When it comes to runners, Cordain says there are several reasons the Paleo Diet benefits endurance performance. First, thanks to lean meats and fish, it is high in branched-chain amino acids, which aids in muscle repair. As a result of the high amount of fruits and vegetables, the caveman approach is said to help prevent muscle loss as well. What’s more, these fruits, veggies and lean meats offer important sources of antioxidant vitamins, minerals and phytochemicals, making for a healthier immune system and fewer colds and illnesses.
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Many Paleo converts also point to the diet’s ability to train your body to learn to burn fat more efficiently. Since your main energy sources are fat and carbohydrates, the former being in great supply and the latter being limited, intuitively it makes sense to increase a long distance runner’s reliance on fats before accessing the small amount of carbs stored in the muscles as glycogen.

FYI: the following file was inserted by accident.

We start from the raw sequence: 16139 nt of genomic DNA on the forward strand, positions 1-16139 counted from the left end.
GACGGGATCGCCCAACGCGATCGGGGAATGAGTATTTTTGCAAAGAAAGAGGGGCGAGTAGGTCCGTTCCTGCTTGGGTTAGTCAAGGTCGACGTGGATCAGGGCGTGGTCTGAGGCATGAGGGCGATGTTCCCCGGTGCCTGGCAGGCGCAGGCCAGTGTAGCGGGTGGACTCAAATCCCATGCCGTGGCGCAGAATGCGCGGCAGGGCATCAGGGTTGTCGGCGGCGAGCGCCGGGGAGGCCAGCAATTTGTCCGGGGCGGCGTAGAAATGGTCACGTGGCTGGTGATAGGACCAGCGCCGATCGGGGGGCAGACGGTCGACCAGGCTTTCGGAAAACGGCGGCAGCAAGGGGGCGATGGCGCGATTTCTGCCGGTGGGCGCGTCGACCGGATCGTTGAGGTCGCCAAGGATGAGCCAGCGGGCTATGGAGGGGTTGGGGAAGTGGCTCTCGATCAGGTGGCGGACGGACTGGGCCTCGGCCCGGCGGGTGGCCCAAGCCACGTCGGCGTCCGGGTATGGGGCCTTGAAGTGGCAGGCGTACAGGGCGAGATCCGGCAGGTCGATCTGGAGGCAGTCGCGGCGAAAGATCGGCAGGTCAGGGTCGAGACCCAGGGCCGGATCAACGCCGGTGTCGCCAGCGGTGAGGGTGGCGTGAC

With that said, the latest research that looked at the effect of “training low,” that is training with low glycogen stores as a result of limited carb intake, didn’t bear out any benefit when it came to athletic performance. The author of the scientific review, Louise Burke of the Australian Institute of Sports, writes, “Despite increasing the muscle adaptive response and reducing the reliance on carbohydrate utilization during exercise, there is no clear evidence that these strategies enhance exercise performance.”
The main question is: How many carbohydrates should be included in our diets? What works for the average joe won’t work for a distance runner. This is why sports nutritionists have long been recommending that a runner’s diet incorporates 60 percent carbohydrates.
When you eat carbohydrates, they break down into several sugars, one of which is glucose, which is then stored as glycogen in the liver and muscles and provides critical fuel for muscles. High stores of glycogen have been shown to increase an athlete’s time before exhaustion and improve performance. While your body burns both fat and carbohydrates up to a certain intensity level, it eventually relies almost exclusively on glycogen.